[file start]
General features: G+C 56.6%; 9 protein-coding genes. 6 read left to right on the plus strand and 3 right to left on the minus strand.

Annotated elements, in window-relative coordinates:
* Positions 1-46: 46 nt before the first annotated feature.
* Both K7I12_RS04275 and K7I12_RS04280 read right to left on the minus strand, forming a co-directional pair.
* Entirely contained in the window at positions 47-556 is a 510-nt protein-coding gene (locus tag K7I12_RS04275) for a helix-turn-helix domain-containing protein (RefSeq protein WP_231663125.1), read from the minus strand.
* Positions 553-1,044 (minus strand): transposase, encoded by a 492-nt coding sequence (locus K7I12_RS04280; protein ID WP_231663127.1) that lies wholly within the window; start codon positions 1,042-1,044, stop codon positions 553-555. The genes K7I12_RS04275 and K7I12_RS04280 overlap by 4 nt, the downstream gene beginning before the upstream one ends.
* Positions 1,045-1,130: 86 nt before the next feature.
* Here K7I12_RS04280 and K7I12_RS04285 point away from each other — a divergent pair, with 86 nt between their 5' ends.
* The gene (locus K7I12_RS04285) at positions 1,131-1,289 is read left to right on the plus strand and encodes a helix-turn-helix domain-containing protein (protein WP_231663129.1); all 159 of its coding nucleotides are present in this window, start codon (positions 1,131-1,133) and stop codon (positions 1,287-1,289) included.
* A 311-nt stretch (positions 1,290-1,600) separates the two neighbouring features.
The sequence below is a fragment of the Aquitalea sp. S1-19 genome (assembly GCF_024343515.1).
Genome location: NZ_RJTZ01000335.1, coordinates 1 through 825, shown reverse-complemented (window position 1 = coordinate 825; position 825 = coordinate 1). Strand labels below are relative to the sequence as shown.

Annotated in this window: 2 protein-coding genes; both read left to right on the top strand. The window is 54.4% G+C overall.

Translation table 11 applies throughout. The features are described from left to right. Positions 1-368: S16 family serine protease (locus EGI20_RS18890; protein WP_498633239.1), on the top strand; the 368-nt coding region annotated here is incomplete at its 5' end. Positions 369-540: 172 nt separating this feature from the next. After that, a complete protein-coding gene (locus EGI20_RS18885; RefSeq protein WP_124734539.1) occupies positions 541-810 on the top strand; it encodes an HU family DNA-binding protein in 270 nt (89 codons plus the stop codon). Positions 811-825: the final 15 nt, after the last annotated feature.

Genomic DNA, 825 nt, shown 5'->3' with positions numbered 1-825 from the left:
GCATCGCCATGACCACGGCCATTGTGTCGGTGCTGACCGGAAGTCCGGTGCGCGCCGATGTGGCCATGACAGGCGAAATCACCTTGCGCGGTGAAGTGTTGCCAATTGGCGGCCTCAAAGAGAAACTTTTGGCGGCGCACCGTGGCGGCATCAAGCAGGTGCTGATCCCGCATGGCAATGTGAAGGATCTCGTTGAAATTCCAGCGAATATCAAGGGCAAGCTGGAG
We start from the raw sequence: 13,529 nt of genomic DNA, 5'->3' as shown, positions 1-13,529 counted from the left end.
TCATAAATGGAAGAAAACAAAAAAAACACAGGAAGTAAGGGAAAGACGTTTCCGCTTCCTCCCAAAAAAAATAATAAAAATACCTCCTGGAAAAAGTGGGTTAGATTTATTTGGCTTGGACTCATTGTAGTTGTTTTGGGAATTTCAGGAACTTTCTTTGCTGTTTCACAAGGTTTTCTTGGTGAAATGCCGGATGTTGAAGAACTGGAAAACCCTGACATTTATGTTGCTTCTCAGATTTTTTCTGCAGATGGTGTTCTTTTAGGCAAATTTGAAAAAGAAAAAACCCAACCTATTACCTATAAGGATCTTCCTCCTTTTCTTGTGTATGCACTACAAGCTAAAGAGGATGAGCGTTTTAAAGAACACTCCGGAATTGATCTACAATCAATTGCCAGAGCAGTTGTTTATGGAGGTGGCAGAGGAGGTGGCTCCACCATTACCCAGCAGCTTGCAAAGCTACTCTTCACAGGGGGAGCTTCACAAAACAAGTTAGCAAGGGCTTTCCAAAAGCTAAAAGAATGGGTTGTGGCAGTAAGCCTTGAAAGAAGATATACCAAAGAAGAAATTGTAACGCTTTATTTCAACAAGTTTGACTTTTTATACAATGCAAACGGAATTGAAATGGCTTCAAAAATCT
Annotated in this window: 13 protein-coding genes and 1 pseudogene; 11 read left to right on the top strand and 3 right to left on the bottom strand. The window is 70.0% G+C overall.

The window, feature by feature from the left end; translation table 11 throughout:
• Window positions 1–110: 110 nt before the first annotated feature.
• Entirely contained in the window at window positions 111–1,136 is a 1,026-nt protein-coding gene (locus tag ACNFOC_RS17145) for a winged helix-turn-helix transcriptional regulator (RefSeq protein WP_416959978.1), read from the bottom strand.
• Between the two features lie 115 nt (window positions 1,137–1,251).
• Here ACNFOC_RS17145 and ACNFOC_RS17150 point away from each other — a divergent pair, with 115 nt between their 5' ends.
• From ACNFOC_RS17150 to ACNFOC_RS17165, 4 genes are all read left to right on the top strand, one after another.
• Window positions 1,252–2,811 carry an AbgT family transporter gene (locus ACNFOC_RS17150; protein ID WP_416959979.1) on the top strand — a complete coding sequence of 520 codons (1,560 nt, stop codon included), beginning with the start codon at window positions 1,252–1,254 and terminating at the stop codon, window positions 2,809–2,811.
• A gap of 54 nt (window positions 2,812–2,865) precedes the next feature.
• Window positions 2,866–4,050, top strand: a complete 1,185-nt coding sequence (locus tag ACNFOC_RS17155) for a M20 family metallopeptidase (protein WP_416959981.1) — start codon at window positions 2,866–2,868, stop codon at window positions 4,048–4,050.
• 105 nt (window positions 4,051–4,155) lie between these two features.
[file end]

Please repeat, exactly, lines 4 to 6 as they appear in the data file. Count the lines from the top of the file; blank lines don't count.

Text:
* Both K7I12_RS04275 and K7I12_RS04280 read right to left on the minus strand, forming a co-directional pair.
* Entirely contained in the window at positions 47-556 is a 510-nt protein-coding gene (locus tag K7I12_RS04275) for a helix-turn-helix domain-containing protein (RefSeq protein WP_231663125.1), read from the minus strand.
* Positions 553-1,044 (minus strand): transposase, encoded by a 492-nt coding sequence (locus K7I12_RS04280; protein ID WP_231663127.1) that lies wholly within the window; start codon positions 1,042-1,044, stop codon positions 553-555. The genes K7I12_RS04275 and K7I12_RS04280 overlap by 4 nt, the downstream gene beginning before the upstream one ends.